Most of us believe in market economics outside the office. The same principles can be applied within organizations. Instead of bureaucratic hurdles, market economics provide the most effective approach to resource governance. See Beneath the Buzz: Portfolio Management for one model for this.
IT budgets can be treated as accounts that belong to clients, put on deposit at the beginning of each year in order to buy IT’s products and services all year long. When clients manage these, their expectations are more likely to match available resources. Meanwhile, IT is empowered (like any entrepreneur) to manage its business without clients’ meddling. It can decide its cost structure, including setting aside time and money for sustenance activities like training and product research, as long as its prices remain competitive. And it can invest in its infrastructure (with funding approved by its chain of command, not by clients) to provide reliable services now and in the future.
Accountability depends on a healthy structure. Good organizational structure defines jobs based on the lines of business within the IT organization (not old-fashioned roles, responsibilities and tasks). It defines what groups “sell,” not what they do. Structuring around lines of business establishes individual accountability for results—the products and services delivered to customers both in the business units and within IT itself. As with ethics, personal accountability can be reinforced through culture. An organization’s culture can define the behaviors of empowerment that manage people by results rather than by telling them what to do.
Controls go beyond resource governance and individual accountability. Particularly where an IT function is decentralized, corporations are concerned about compliance with product standards to gain bulk-purchasing discounts, and with architectural standards and policies to ease systems integration. Again, the best form of governance is systemic. The only reason decentralized IT staff would deviate from corporate directives is if it’s in their parochial best interests to do so.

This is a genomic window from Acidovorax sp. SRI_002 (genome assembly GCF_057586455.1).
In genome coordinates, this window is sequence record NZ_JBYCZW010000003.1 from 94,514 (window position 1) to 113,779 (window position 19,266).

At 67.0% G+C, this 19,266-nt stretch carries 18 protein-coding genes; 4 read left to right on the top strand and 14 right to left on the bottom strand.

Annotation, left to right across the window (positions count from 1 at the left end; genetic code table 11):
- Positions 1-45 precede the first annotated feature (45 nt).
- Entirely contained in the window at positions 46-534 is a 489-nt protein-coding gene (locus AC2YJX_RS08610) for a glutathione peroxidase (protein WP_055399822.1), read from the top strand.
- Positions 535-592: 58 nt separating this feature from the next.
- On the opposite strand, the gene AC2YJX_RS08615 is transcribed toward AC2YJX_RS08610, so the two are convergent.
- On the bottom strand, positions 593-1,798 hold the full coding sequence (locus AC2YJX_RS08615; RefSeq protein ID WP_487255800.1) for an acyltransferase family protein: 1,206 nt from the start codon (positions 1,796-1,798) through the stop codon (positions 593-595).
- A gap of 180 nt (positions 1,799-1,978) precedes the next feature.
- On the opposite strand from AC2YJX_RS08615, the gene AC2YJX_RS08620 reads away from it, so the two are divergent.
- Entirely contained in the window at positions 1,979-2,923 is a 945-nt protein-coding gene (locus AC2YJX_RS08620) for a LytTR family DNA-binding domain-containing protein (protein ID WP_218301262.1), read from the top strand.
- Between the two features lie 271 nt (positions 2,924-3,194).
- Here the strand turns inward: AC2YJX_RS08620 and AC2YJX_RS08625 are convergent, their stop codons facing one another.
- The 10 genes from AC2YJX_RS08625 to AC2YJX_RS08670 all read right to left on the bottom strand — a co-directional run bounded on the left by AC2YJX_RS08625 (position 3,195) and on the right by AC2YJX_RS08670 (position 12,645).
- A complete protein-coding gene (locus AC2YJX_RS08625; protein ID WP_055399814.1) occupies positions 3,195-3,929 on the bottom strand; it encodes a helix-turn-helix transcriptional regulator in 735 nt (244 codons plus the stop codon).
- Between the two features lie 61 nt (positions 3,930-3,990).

The answer is not to demand altruism (self-sacrifice for the greater good) and then attempt to enforce it (a losing battle). Instead, business units should benefit from corporate coordination.
For example, if corporate staff offer products at a price that’s lower than what business units could buy independently, then business-unit staff will naturally buy through corporate IT. When corporate IT staff view business units as clients and approach them in a customer-focused manner, they build voluntary consortia to get bulk-purchasing discounts. And they don’t antagonize clients who choose to pay more for products that are non-standard but better fit local needs.
As to standards, it’s reasonable for corporate executives to demand that business units submit data (such as financials) in a standard format. With this as a management requirement, standardizing IT protocols becomes the most cost-efficient way to get the job done.
The result of systemic governance is an IT department that empowers clients to choose what they’ll buy and then delivers on its promises. It is customer focused, and produces good value while investing in its own capabilities to ensure its future viability. And systemic governance empowers staff without any loss of control.
This kind of organization doesn’t need committees to oversee it, complex approval processes to make sure clients aren’t asking for things they don’t really need, or inflammatory attempts to disempower corporate or decentralized IT staff.
With a systemic approach to governance, people naturally do the right things because the “rules of the game” are set up that way.
Dean Meyer helps IT leadership teams design high-performance organizations. Author of six books, numerous monographs, columns and articles, he brings innovative systematic approaches to what others consider the “soft” side of leadership. Contact him at firstname.lastname@example.org or visit his website for information that can help you implement these ideas, or with suggestions for other buzzwords to analyze in future columns.